Nevada DMV holding final hearing on driver cards

DMV Officials Hold Public Hearing in Carson City (Samantha Boatman)
DMV Officials Hold Public Hearing in Carson City (Samantha Boatman)
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Updated: 10/10/2013 9:31 am

LAS VEGAS (AP) — The Nevada Department of Motor Vehicles plans to accept a wide variety of documents to prove identity and residency from noncitizens applying for driver privilege cards.

In addition, the agency does not intend to require translated documents to be notarized.

The DMV was hosting a public hearing Wednesday in Carson City, with closed-circuit testimony also slated in Las Vegas and Elko, ahead of consideration of rules by the state Legislative Commission on Oct. 22.

The program goes into effect on Jan. 1. Tens of thousands of people who don't have legal U.S. residency are expected to apply.

The law makes Nevada one of several states letting people without legal U.S. residency obtain DMV-issued cards. California Gov. Jerry Brown signed a law last week adding his state to the list that also includes Utah, New Mexico, Illinois and Washington. Connecticut, Colorado and Oregon passed similar laws this year.

The cost of obtaining verified document translations for people seeking the cards in Nevada was a key concern during a workshop in August.

The DMV responded with a proposal putting the cost of obtaining a card at $22.25, plus $25 for a driver's test, department spokesman Kevin Malone said Tuesday.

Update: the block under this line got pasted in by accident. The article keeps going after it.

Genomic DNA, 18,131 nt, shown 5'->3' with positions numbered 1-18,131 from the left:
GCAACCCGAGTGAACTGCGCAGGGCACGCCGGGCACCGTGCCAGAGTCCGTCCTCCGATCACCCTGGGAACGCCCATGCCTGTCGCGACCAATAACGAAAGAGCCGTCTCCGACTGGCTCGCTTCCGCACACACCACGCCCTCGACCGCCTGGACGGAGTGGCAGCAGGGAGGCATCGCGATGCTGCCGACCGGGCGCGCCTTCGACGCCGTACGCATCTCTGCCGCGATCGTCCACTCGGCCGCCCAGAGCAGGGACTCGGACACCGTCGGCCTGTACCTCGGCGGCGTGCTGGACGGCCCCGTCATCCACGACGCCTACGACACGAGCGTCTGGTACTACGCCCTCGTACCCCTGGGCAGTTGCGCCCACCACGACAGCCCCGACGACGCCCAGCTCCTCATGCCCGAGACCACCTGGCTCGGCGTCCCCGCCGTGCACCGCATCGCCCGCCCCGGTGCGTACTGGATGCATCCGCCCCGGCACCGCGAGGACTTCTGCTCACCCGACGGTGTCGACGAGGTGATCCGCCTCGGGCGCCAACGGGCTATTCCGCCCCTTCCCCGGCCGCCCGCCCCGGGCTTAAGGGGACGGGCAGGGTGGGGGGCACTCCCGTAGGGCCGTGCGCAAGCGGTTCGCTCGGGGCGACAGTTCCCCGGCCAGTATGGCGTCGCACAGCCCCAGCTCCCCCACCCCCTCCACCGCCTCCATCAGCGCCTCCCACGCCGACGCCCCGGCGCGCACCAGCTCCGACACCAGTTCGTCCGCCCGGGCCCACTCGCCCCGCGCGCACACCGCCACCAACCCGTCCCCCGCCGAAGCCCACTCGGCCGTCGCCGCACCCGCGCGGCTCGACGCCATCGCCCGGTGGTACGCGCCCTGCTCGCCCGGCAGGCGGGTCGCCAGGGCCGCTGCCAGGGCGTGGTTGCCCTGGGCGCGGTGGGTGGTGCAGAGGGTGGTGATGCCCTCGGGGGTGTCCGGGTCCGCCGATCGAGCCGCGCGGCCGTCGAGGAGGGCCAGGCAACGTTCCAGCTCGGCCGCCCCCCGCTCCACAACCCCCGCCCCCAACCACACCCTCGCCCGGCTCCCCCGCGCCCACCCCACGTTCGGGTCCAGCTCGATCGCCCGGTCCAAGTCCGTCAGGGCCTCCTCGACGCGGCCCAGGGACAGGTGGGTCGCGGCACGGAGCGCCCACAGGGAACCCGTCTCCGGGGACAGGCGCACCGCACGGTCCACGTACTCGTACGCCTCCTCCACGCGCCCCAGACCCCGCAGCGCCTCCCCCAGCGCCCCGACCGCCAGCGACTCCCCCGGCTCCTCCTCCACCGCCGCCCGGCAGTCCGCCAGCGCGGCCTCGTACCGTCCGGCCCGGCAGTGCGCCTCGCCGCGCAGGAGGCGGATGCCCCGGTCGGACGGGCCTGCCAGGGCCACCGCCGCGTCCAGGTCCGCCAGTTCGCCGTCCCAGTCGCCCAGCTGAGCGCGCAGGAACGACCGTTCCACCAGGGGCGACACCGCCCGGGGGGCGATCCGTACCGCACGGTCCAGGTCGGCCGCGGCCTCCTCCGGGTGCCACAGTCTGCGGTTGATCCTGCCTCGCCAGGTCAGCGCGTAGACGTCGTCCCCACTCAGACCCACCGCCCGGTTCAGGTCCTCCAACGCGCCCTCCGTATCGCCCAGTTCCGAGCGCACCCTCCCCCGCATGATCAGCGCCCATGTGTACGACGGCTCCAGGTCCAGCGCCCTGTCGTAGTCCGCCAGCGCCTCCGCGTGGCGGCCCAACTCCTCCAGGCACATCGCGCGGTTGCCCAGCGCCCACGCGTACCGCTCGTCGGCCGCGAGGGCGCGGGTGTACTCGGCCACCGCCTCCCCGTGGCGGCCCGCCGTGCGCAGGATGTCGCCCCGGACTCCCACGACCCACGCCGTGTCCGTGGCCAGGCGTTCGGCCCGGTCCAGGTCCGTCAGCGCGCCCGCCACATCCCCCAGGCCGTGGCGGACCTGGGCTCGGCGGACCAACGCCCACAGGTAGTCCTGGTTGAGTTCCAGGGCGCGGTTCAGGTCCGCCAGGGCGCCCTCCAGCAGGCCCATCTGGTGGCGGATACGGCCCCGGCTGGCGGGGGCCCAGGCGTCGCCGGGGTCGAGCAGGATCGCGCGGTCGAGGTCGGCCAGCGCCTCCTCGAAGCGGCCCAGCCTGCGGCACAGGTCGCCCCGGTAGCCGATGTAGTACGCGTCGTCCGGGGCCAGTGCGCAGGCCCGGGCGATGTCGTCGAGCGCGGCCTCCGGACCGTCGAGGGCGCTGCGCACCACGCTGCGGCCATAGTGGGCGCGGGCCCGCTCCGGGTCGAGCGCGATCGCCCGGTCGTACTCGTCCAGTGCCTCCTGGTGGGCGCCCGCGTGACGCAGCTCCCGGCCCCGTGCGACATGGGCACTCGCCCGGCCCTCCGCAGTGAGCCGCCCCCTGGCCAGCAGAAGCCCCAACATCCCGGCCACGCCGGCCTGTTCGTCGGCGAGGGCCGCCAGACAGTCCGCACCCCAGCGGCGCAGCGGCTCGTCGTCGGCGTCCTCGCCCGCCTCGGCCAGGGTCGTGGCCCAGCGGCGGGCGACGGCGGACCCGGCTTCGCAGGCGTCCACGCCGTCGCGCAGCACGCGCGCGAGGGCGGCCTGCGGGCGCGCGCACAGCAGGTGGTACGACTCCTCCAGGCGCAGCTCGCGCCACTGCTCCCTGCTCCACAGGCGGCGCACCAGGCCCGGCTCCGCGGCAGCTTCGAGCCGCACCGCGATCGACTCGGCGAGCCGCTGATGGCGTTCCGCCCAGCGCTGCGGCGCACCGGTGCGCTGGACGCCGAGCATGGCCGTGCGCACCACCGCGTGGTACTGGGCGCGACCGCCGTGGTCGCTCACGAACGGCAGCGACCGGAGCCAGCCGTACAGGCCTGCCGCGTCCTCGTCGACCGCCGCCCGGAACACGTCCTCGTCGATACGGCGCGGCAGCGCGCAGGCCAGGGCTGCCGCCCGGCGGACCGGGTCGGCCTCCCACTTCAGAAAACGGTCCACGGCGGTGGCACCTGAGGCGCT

The state won't certify document translators but will post a list on its website for people to find the service, Malone said. A proposal to require notarization was dropped.

A driver authorization card law was approved this year by the state Legislature and signed by Republican Gov. Brian Sandoval, leaving implementation up to motor vehicles department.

Backers say the law will make Nevada roads safer because it will let motorists who can't currently get driver's licenses take a driving test, get insurance and drive legally. The fees collected are expected to pay for the program.

The cards can't be used as official identification to board a commercial aircraft or enter a U.S. federal building.

Officials have said the cards must be renewed annually. Applicants will need to verify their identity with documents such as a passport, birth certificate, military identification or a federal Certificate of Degree of Indian Blood.

Residency can be proven with at least two documents such as a driver's license from another state, a consular identification card, rent or lease receipts, public utility bills, bank statements, educational records, credit card bills or employment check stubs, according to the DMV.


©2013 Associated Press. All rights reserved. This material may not be published, broadcast, rewritten, or redistributed.

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